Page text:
Branding: Be Yourself, Earn Engagement

Oct 21, 2020

In public relations, there’s a lot of talk about a company’s brand and its messaging – the ideas and public image of the institution and its representatives. The value cannot be overstated.

Messaging and branding give a company its identity, making it appear “human” in the eyes of people. It gives anyone interacting with a company or organization an identity they can latch onto and work with.

A loyalty to your messaging and branding as a company is important. However, things are changing. If you’re an individual, even a CEO, the rules are not quite the same.

I want to direct you to the Twitter feed of Elon Musk, CEO and Founder of Tesla Motors, SpaceX, and other companies that revolutionizing their respective industries:

Did you notice anything? Elon is in touch with the companies he runs and the branding of those companies, but he is operating outside that sphere as an autonomous person.

Be it a Karl Marx meme that he drunkenly puts out to make people laugh, or his ill-advised tweets about Covid, he is just being himself. He talks about his products and his brands when they are doing something interesting, but he also posts stupid photos, trolls his followers with snarky comments, and sometimes says inflammatory things intentionally to get a rise out of people.

Basically, he is your crazy uncle on Facebook. And that’s fine, because his engagement level is through the roof.

He has 39 million followers and each of his posts earn thousands of replies, retweets, and likes. Elon is in touch with the times and realizes that corporate branding is great – but not for people. He comes off as a genuine individual, and that’s what makes him so popular.

I look at the Twitter feeds of other CEOs and business magnates and they tell a different story. I see nothing but links to blogs with bland statements, on-brand messaging, company news, and the occasional nod to a competitor.

It’s boring. It feels pre-planned and doesn’t contain anything worth seeking out and engaging. Sure, these business people (who I won’t point out specifically) do have followers and people who engage them, but it’s almost assuredly no one outside of their immediate sphere.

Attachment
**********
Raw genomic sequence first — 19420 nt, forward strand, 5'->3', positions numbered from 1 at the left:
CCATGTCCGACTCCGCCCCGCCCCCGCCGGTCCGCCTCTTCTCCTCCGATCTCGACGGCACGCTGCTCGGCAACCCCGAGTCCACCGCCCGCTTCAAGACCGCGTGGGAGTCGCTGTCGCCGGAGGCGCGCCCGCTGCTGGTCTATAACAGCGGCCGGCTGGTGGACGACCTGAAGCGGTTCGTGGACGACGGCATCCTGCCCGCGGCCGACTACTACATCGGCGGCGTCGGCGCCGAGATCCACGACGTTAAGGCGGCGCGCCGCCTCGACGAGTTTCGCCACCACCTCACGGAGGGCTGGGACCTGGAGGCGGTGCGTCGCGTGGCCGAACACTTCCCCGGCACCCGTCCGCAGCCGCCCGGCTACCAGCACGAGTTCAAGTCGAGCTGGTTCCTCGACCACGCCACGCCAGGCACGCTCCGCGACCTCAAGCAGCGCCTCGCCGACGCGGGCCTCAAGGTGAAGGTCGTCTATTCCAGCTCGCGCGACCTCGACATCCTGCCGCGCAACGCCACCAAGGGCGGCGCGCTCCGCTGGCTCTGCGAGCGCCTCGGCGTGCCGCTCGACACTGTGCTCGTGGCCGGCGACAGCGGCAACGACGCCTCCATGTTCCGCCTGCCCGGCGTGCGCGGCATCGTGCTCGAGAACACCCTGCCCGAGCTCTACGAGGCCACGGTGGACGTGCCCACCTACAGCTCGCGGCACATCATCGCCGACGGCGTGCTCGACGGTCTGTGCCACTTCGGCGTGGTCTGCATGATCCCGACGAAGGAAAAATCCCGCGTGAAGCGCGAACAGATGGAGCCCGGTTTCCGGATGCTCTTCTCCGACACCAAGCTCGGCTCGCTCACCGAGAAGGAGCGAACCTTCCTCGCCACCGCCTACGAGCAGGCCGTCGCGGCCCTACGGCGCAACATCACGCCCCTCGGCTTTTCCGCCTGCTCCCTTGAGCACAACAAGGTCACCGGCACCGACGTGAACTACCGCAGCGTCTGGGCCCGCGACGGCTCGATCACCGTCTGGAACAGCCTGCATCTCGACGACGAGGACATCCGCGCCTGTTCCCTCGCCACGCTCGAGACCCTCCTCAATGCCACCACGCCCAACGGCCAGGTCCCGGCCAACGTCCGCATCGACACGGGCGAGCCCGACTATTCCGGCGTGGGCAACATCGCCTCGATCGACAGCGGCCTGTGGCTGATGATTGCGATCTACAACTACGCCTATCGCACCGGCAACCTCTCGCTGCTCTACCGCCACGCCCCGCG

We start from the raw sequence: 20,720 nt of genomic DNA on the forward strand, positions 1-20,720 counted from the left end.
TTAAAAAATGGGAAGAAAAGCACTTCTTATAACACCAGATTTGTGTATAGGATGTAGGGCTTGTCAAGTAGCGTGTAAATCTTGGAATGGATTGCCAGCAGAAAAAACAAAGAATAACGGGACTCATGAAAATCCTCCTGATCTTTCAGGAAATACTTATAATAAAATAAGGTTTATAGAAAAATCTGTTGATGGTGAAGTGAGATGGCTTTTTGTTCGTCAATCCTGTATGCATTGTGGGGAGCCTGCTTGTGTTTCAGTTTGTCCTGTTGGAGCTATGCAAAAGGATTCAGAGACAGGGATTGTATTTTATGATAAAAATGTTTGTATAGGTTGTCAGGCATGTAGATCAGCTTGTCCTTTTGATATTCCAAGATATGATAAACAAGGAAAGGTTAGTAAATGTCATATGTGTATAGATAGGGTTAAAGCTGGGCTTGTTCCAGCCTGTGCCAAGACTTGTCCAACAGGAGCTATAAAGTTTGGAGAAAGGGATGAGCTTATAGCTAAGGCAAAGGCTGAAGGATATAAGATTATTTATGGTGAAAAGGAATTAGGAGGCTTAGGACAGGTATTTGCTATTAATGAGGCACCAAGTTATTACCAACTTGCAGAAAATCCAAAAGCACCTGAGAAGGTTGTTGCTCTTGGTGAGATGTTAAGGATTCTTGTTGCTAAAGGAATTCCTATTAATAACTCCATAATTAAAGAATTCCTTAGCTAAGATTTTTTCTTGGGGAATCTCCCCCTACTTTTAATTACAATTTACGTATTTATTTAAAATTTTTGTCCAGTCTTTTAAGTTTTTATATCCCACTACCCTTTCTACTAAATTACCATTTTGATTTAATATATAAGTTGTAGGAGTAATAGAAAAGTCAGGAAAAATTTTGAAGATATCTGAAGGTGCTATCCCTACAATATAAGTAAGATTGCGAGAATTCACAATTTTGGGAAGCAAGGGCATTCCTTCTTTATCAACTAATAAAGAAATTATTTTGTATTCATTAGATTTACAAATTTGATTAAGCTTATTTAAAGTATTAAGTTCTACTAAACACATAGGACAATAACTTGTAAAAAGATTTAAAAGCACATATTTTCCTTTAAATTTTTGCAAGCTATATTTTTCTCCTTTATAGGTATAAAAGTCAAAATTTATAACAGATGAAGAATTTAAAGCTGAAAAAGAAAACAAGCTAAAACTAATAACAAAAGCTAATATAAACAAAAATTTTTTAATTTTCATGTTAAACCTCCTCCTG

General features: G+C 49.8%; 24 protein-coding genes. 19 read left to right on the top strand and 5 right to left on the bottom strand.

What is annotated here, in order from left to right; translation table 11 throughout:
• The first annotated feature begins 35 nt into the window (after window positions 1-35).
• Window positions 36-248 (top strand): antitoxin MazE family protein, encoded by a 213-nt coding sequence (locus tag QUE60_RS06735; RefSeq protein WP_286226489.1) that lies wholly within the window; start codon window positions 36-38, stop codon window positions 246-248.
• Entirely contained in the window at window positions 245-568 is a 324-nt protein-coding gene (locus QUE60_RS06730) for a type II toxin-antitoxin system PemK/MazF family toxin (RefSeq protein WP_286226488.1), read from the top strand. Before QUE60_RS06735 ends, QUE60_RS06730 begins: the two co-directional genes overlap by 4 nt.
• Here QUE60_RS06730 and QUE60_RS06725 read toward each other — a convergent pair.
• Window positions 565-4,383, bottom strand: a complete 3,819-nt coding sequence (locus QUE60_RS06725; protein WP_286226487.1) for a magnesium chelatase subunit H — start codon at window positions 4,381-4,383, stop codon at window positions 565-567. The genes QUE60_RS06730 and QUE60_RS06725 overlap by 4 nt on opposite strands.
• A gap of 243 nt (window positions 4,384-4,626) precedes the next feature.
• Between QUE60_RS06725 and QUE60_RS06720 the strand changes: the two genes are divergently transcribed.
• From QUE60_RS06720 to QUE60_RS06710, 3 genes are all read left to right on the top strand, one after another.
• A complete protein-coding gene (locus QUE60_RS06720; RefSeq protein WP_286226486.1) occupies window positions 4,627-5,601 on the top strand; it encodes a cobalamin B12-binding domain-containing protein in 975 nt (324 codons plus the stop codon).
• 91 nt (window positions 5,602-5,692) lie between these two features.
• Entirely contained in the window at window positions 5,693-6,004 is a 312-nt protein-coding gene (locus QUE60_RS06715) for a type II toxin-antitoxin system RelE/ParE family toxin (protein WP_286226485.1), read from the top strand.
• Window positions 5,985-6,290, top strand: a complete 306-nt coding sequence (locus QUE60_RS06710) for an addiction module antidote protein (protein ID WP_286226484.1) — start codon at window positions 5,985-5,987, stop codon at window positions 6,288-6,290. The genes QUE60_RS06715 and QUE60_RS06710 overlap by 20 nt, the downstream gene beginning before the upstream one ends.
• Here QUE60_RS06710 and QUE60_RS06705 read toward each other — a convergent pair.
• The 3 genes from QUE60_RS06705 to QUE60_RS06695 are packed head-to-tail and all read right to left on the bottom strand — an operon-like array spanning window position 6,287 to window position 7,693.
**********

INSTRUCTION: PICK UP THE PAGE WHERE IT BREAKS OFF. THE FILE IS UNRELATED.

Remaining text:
Their engagements are low, and their image is that of their company. No one sees them as a separate entity, a real person.

Yet, despite how popular social icons like Elon Musk  — and others, such as “crazy” billionaire Richard Branson – are, most others still choose to play it safe, opting not to express their personality.

Granted, there is some risk of saying the wrong thing, making someone mad, etc. But, in the case of Elon (and probably Branson as well), short of saying something overtly racist or homophobic, or short of a criminal scandal of some kind, their brands will march on because the public views them as genuine characters. Their flaws are part of their charm of being a regular person, which is something people value.

If you want to draw attention to yourself (and thus your company), you can’t be afraid to just be yourself. Don’t overthink it. Just go for it.

Remember, the President of the United States of America is a reality TV star and WWE Hall of Famer who wrestled another Fortune 500 CEO in a Hair vs Hair Match at the Battle of the Billionaires. That’s a fact. Google it.

It’s fair to say the formalities of banal corporate speak and a bland, “proper” image don’t resonate with the public like they used to. Don’t be afraid to separate yourself from your corporate brand – the followers, engagements, and media interviews will follow if you reveal yourself to be a genuine person with interesting things to say.

And if you can’t take the first steps, a good agency and marketing team will help you make it work.